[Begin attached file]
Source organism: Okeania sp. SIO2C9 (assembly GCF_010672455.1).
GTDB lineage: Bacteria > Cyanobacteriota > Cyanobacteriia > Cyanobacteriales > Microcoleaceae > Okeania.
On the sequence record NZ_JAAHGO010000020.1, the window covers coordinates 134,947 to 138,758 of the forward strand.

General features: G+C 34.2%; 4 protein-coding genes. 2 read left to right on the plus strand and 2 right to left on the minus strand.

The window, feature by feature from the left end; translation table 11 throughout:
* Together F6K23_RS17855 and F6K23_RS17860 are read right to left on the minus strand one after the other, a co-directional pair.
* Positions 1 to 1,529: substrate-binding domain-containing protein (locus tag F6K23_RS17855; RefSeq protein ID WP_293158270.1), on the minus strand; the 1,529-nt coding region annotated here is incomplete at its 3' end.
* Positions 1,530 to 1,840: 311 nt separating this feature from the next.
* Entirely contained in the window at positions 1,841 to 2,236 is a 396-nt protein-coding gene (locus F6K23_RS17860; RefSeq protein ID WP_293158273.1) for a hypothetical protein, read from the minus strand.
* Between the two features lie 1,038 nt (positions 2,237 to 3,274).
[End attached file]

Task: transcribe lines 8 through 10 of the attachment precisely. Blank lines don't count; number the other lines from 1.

* Positions 1,530 to 1,840: 311 nt separating this feature from the next.
* Entirely contained in the window at positions 1,841 to 2,236 is a 396-nt protein-coding gene (locus F6K23_RS17860; RefSeq protein ID WP_293158273.1) for a hypothetical protein, read from the minus strand.
* Between the two features lie 1,038 nt (positions 2,237 to 3,274).